The first of two Dr. Lonnie Smith samples on "Figaro" comes from "In The Beginning," a track off his 1967 debut, Finger Lickin' Good. A teacher-turned-musician, Smith was a jazz organist who would go on to acclaim throughout the 1970s. The guitar at 0:18 becomes the crux of "Figaro," appearing at 0:14 and repeating throughout.
Dr. Lonnie Smith is also present in the track's fast-paced opening groove. That sample's taken from another track on Finger Lickin' Good, "Jeannine." The sampled elements can be found at 2:26 and 2:38.
Another of DOOM's lyrical interpolations recalls "Pat-a-cake, Pat-a-cake, Bakers Man," a traditional English folk song. DOOM himself is British, though he lived for much of his life in the United States.
"Pat-a-cake" is one of the oldest surviving English nursery rhymes, first appearing in Thomas D'Urfey's 1698 play, The Campaigners.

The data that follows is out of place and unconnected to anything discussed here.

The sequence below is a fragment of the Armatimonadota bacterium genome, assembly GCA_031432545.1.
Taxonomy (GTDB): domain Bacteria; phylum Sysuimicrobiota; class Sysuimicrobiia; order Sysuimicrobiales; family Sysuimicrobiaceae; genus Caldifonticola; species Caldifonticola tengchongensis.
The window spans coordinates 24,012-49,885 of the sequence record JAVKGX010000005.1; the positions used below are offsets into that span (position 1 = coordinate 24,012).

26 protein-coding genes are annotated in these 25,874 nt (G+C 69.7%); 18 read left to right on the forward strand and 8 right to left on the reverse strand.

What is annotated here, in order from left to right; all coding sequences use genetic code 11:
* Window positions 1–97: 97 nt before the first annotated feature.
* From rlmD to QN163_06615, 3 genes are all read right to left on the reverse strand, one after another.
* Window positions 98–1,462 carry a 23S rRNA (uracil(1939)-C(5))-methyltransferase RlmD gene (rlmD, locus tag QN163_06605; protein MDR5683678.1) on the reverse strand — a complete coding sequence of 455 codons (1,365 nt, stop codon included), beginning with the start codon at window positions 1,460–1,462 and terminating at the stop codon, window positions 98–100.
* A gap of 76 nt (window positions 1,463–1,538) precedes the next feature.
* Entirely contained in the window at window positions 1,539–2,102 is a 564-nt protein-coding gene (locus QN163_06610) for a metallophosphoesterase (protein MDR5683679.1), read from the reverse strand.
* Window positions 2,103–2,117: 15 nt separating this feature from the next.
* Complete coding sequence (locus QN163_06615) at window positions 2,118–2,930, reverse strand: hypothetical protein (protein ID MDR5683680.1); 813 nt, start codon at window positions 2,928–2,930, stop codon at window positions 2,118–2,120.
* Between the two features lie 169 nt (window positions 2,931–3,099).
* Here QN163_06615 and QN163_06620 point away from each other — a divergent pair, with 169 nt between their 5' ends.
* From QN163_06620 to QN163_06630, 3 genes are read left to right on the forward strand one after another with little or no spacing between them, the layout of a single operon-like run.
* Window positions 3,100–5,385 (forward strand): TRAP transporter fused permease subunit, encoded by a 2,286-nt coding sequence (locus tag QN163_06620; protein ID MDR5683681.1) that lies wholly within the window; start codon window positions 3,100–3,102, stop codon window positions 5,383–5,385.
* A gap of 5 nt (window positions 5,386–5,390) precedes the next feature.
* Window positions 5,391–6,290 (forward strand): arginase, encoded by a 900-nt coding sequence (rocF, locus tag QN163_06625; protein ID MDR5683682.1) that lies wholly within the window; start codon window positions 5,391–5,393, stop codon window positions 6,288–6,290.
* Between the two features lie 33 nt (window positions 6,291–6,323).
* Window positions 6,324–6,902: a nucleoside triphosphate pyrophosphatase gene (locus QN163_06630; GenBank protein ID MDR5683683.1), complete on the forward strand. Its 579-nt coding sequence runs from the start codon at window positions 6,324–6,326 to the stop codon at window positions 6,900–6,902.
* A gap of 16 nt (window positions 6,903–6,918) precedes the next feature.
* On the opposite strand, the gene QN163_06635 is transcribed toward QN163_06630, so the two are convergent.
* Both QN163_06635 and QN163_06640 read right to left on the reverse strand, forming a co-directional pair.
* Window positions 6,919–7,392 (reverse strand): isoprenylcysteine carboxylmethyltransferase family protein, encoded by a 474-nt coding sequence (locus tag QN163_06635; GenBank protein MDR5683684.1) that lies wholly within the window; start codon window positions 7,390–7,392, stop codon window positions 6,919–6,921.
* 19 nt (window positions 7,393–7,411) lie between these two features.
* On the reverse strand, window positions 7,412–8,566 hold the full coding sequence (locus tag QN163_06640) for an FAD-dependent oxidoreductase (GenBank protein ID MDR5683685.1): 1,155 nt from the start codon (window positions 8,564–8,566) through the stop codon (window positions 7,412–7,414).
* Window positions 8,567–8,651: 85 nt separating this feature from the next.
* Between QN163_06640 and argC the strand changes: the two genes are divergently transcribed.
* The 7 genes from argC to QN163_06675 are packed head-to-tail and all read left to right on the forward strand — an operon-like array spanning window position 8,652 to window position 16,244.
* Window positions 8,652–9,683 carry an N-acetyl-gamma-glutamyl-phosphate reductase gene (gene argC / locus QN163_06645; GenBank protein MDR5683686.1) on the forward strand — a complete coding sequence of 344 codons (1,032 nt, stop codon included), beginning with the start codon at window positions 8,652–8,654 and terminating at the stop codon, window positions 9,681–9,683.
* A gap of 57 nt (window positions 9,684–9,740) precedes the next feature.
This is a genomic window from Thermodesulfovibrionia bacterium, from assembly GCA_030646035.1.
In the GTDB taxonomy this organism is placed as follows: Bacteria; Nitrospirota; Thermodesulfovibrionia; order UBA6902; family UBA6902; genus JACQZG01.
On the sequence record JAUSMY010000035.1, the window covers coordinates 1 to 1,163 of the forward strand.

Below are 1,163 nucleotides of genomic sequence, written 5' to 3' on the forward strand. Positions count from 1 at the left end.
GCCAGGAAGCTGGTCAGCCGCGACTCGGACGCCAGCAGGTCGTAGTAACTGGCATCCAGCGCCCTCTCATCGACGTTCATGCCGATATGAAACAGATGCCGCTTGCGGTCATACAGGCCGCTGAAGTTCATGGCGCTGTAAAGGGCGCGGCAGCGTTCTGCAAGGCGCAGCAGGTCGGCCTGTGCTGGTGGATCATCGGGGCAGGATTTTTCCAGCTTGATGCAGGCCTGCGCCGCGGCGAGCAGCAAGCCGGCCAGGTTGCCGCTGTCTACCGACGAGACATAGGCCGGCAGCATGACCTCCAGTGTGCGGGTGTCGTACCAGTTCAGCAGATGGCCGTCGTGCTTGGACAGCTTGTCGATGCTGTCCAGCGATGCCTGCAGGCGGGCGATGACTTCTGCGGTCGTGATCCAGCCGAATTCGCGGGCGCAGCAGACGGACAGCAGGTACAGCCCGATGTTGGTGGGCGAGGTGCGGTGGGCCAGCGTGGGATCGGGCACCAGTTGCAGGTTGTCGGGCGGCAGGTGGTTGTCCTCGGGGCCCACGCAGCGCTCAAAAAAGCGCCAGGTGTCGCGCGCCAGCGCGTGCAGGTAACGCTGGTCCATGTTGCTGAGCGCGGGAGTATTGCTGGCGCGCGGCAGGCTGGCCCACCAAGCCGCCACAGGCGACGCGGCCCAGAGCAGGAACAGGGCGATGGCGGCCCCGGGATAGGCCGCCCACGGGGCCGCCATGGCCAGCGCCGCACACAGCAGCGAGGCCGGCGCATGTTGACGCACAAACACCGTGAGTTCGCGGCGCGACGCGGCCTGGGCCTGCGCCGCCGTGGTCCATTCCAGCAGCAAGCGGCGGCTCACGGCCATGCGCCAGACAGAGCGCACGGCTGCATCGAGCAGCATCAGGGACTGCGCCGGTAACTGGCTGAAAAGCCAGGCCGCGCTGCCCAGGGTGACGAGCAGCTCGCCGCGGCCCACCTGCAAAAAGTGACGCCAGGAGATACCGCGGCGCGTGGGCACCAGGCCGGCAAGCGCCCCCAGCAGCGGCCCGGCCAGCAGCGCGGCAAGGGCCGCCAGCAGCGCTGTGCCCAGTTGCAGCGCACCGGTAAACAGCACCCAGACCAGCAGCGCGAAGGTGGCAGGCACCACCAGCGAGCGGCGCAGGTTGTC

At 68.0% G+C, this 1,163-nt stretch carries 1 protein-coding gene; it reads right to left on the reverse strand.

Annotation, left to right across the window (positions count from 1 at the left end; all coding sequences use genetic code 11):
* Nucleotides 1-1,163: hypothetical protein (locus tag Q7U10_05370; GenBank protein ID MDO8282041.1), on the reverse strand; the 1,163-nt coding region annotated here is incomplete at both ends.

The discordant horns underpinning "Hardcore Hustle" are taken from an all-star cover of Sly & the Family Stone's 1968 track, "Sing a Simple Song." This rendition, recorded just a year later, features Diana Ross, The Supremes and The Temptations. It was released on Motown Records.
The samples can be gleamed at 2:21 and 2:53, with "Hardcore Hustle" alternating between the two instrumental loops.
Madlib takes two seperate samples from BBC Sound Effects' 1978 release, Sound Effects No. 21 - More Death And Horror. Whilst releasing sound effect packages on vinyl is an outdated model, the BBC now hosts their sound effect library online.
He utilises sounds from track four, "Sweeney Todd The Barber," at 0:57. The loud scream dominates the track for a moment, a shocking and almost cartoonish use of vintage horror sound effects.
The second sound effect from More Death And Horror is found on "Premature Burial," the eleventh track on the A side. The distressed moaning and scratching sounds are intended as the sounds of a yet-alive man coming to in an already-buried casket.